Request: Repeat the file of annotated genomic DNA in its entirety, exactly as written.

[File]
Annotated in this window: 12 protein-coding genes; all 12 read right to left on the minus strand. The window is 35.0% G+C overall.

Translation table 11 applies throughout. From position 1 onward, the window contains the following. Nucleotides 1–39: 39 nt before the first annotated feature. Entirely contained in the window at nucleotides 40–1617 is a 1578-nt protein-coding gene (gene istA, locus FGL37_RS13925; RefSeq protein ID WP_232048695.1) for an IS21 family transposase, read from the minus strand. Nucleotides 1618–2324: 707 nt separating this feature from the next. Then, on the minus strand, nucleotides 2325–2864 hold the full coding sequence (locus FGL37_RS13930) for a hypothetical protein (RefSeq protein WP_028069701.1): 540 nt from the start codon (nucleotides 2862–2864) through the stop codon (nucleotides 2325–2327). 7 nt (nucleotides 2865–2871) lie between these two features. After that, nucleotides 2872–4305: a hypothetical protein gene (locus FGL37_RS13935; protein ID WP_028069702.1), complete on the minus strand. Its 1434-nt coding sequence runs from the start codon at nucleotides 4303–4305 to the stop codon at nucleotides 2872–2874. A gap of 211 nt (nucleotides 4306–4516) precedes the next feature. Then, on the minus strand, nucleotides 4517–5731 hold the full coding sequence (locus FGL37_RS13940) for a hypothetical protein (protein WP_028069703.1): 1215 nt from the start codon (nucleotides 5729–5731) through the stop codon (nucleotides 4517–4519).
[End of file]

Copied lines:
Annotated in this window: 12 protein-coding genes; all 12 read right to left on the minus strand. The window is 35.0% G+C overall.

Translation table 11 applies throughout. From position 1 onward, the window contains the following. Nucleotides 1–39: 39 nt before the first annotated feature. Entirely contained in the window at nucleotides 40–1617 is a 1578-nt protein-coding gene (gene istA, locus FGL37_RS13925; RefSeq protein ID WP_232048695.1) for an IS21 family transposase, read from the minus strand. Nucleotides 1618–2324: 707 nt separating this feature from the next. Then, on the minus strand, nucleotides 2325–2864 hold the full coding sequence (locus FGL37_RS13930) for a hypothetical protein (RefSeq protein WP_028069701.1): 540 nt from the start codon (nucleotides 2862–2864) through the stop codon (nucleotides 2325–2327). 7 nt (nucleotides 2865–2871) lie between these two features. After that, nucleotides 2872–4305: a hypothetical protein gene (locus FGL37_RS13935; protein ID WP_028069702.1), complete on the minus strand. Its 1434-nt coding sequence runs from the start codon at nucleotides 4303–4305 to the stop codon at nucleotides 2872–2874. A gap of 211 nt (nucleotides 4306–4516) precedes the next feature. Then, on the minus strand, nucleotides 4517–5731 hold the full coding sequence (locus FGL37_RS13940) for a hypothetical protein (protein WP_028069703.1): 1215 nt from the start codon (nucleotides 5729–5731) through the stop codon (nucleotides 4517–4519).